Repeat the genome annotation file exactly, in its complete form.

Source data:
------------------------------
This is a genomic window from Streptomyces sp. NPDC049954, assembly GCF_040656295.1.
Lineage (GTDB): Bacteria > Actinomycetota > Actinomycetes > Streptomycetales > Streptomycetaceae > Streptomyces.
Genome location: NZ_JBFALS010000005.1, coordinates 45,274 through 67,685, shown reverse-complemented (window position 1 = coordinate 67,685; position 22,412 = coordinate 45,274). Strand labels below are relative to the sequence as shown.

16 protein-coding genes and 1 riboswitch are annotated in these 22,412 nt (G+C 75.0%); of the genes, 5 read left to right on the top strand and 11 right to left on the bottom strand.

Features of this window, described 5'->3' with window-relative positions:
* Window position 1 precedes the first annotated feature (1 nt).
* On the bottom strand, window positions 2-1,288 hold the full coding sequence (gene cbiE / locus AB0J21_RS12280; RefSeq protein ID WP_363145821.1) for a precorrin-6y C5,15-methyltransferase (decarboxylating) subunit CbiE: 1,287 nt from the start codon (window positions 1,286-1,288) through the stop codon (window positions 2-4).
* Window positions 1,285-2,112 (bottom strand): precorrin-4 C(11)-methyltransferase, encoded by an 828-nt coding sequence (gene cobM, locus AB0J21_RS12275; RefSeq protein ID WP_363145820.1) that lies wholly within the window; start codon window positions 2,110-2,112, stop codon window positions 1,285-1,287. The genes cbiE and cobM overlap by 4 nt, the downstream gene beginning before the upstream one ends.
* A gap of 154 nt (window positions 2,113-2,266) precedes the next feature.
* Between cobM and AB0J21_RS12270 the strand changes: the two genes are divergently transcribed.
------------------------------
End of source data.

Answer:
This is a genomic window from Streptomyces sp. NPDC049954, assembly GCF_040656295.1.
Lineage (GTDB): Bacteria > Actinomycetota > Actinomycetes > Streptomycetales > Streptomycetaceae > Streptomyces.
Genome location: NZ_JBFALS010000005.1, coordinates 45,274 through 67,685, shown reverse-complemented (window position 1 = coordinate 67,685; position 22,412 = coordinate 45,274). Strand labels below are relative to the sequence as shown.

16 protein-coding genes and 1 riboswitch are annotated in these 22,412 nt (G+C 75.0%); of the genes, 5 read left to right on the top strand and 11 right to left on the bottom strand.

Features of this window, described 5'->3' with window-relative positions:
* Window position 1 precedes the first annotated feature (1 nt).
* On the bottom strand, window positions 2-1,288 hold the full coding sequence (gene cbiE / locus AB0J21_RS12280; RefSeq protein ID WP_363145821.1) for a precorrin-6y C5,15-methyltransferase (decarboxylating) subunit CbiE: 1,287 nt from the start codon (window positions 1,286-1,288) through the stop codon (window positions 2-4).
* Window positions 1,285-2,112 (bottom strand): precorrin-4 C(11)-methyltransferase, encoded by an 828-nt coding sequence (gene cobM, locus AB0J21_RS12275; RefSeq protein ID WP_363145820.1) that lies wholly within the window; start codon window positions 2,110-2,112, stop codon window positions 1,285-1,287. The genes cbiE and cobM overlap by 4 nt, the downstream gene beginning before the upstream one ends.
* A gap of 154 nt (window positions 2,113-2,266) precedes the next feature.
* Between cobM and AB0J21_RS12270 the strand changes: the two genes are divergently transcribed.